Take care of your mandolin and you will enjoy it for many years to come! Basic mandolin maintenance and care described in this article is easy and should be done regularly. These are just common sense instructions but nevertheless I suggest you read them as you may find something you have not though of, which may help prolong your mandolin’s life and increase playability and good sound.
So, acquainting yourself with the parts of the instrument will make basic maintenance tasks just that much easier. For advanced mandolin maintenance tasks such as refretting, it’s recommended you take your mandolin to a luthier.
Sections below provide information about:
- Tools to use
- Strings maintenance
- Wood maintenance and cleaning
- Fretwood maintenance
- Handling of the Mandolin
- Traveling with the Mandolin
- Storage best practices
- Soft Microfiber Cloth – to clean the body without scratching
- Furniture polish – to clean the body
- String oil – to maintain the strings
New mandolin strings are typically dry. It helps to wipe the strings regularly with a bit of oil so that it is easier to slide up or down the strings when playing. A music store will carry oil for strings, but even a very light coat of furniture polish will work. You can use a soft cloth to apply the oil easily.
The mandolin strings should be maintained so they are up to tension when you are regularly playing the instrument. The mandolin is a rather fragile stringed instrument so you want to make sure that it is not tuned higher than what is appropriate or you can harm your instrument. Tuning is the same as that of a violin, or in the GDAE range.
Clean your strings every time you play your mandolin to get rid of the grime and oil that accumulates from your fingers. Always use a clean, soft cotton cloth.
Replace your strings on your mandolin regularly to ensure the best of sound.
If you are not using the instrument on a routine basis, then the tension should be brought down about three half tones.
Use a microfiber cloth on the wood to remove dust and give it a bit more shine. A soft bristle brush can be used in hard-to-dust areas, such as under the bridge.
Polish the wood every now and then. Use a soft cloth such as a diaper and furniture polish, but make sure the polish does not contain any silicone or wax.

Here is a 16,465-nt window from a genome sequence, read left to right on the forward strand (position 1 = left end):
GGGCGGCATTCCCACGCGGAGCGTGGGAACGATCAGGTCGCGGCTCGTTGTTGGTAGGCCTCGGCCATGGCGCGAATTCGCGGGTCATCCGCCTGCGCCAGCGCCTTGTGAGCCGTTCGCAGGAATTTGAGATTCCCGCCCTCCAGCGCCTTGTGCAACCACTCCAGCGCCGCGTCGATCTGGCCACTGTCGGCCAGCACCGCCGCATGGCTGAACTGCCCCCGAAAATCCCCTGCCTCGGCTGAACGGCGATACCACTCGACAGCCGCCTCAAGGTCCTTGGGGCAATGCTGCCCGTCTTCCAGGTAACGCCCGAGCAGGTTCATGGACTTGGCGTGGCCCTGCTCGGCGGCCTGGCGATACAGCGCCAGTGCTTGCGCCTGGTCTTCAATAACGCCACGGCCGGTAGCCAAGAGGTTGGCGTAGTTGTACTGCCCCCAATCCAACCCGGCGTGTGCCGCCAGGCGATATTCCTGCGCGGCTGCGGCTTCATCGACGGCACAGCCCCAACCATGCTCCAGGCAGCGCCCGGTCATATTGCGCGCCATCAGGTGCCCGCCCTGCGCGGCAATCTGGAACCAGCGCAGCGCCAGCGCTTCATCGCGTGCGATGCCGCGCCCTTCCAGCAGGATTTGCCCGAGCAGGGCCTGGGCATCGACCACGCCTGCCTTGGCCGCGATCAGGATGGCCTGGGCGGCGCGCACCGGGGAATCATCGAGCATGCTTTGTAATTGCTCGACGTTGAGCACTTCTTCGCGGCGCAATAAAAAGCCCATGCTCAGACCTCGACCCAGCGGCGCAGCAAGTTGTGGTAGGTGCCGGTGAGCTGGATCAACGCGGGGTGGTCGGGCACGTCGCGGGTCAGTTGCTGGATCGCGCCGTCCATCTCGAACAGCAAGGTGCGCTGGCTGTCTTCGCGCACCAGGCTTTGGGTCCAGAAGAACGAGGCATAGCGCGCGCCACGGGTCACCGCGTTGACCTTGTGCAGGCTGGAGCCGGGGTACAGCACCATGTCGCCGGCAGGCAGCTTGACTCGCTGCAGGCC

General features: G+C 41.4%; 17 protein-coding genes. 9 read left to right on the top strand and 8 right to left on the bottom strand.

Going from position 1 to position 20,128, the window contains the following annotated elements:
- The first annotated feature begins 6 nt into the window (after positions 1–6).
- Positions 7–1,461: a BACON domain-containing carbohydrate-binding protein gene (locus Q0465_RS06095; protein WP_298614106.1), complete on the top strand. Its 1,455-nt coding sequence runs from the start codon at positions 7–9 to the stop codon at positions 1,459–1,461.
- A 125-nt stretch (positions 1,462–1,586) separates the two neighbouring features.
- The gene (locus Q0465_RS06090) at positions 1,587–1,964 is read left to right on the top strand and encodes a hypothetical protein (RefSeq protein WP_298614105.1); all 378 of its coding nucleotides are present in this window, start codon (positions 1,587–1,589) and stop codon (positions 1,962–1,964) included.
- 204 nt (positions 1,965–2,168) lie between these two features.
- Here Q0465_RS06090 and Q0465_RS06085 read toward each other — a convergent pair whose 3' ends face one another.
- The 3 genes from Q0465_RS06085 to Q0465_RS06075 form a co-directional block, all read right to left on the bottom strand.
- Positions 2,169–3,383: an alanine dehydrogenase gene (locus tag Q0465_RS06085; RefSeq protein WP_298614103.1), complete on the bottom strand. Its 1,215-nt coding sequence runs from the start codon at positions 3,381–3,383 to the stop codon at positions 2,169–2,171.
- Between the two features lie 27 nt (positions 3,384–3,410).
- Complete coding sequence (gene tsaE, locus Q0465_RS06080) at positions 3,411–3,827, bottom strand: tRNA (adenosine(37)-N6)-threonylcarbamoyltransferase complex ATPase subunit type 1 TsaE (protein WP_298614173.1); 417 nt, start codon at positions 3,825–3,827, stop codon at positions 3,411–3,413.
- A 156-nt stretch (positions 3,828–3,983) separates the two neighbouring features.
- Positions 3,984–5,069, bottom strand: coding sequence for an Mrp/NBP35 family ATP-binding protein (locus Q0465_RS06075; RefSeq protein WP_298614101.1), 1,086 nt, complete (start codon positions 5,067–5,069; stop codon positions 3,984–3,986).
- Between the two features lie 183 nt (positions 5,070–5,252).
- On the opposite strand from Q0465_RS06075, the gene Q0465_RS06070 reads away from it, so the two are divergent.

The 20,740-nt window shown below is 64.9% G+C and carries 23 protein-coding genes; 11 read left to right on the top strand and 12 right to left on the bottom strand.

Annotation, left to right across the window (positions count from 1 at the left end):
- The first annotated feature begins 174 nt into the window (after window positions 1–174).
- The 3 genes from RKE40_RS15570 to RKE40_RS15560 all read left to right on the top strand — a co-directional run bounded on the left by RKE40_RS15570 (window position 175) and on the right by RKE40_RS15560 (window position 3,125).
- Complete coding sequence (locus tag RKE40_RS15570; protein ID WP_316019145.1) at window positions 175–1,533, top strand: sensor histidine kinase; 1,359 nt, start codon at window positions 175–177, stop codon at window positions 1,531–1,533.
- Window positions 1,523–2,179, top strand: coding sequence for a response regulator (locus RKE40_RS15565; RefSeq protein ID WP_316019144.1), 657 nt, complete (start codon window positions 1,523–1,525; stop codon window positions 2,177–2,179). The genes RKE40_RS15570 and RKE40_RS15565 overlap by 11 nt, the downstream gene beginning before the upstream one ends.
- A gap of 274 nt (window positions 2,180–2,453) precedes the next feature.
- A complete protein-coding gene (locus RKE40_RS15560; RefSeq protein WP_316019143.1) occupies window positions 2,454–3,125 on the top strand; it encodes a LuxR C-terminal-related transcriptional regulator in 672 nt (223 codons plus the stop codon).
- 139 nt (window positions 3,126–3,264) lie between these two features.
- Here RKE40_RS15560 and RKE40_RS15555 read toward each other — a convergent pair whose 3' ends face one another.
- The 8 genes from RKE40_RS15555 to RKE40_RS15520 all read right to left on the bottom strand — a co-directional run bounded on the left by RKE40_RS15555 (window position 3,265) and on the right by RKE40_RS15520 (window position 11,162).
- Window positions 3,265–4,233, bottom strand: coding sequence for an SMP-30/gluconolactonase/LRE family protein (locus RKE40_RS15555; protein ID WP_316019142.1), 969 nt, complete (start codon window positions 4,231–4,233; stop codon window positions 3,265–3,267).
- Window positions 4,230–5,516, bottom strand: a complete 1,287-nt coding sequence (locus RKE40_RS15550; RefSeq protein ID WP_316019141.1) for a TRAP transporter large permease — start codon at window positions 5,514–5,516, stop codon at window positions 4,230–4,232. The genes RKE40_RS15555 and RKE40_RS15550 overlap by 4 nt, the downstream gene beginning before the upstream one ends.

Do not immerse the instrument in water as this will result in severe damage to the instrument.
It is generally a good idea to clean the mandolin fretboard each time you replace the strings.
Polish the fretboard occasionally with almond oil if it isn’t finished.
Always handle the mandolin with care, as it is a sensitive instrument. Keep your mandolin in its case when you are not using it. Here is a list of what to avoid:
- Do not drop the instrument as this could damage the finish or cause a crack in the body.
- Do not leave the mandolin unattended in the presence of unsupervised young children or toddlers unless you have adult supervision present at all times.
- Never place your mandolin upright against the back of chairs as mishaps can occur. Many repairs that are made to mandolins result from the instrument being knocked over accidentally.
Take special care when transporting the instrument, especially in extreme temperatures.
Make sure the mandolin is well-insulated if you are taking it from frigid temperatures into warmer environments or from hot extremes into air conditioning. It is advisable that you carry the instrument in a case that’s padded or cover the instrument in a covering such as a towel or blanket.
Acclimate the mandolin to room temperature. Don’t take it out of its case or remove the covering until it’s been out of the cold or heat for a while.
Never leave the mandolin in an automobile, especially during extreme hot or cold periods. Extreme heat during the summer or direct sunlight may damage it.
Do not store the mandolin near a front door or open window or heater or air condition. The temperature changes will cause the instrument to go out of tune.
When storing, keep the mandolin out of the direct rays of the sun as the heat can damage the joints and loosen the glue.
When storing in a place with moisture or humidity place silica gel inside the instrument’s case to get rid of any excess moisture that can cause problems. Not only does humidity affect the glue, it can cause certain parts, especially the neck, to warp on the instrument.
Buy a case humidifier to reduce the chances of cracks on the surface of your mandolin due to dry conditions. Wood will shrink in exceptionally arid environments. As a result, cracks can appear on the surface of the instrument.
Before clicking on the below resources that may be helpful in mandolin care and maintenance, an important disclosure.
Basic mandolin maintenance and care is easy and should be done regularly. Following the above instructions will help prolong your mandolins life-cycle and will ensure that you enjoy playing your instrument(s) for years to come.
Without a well-maintained instrument, you will gradually stop practicing as you will no longer enjoy playing that much. So, maintain your mandolin, it’s easy!
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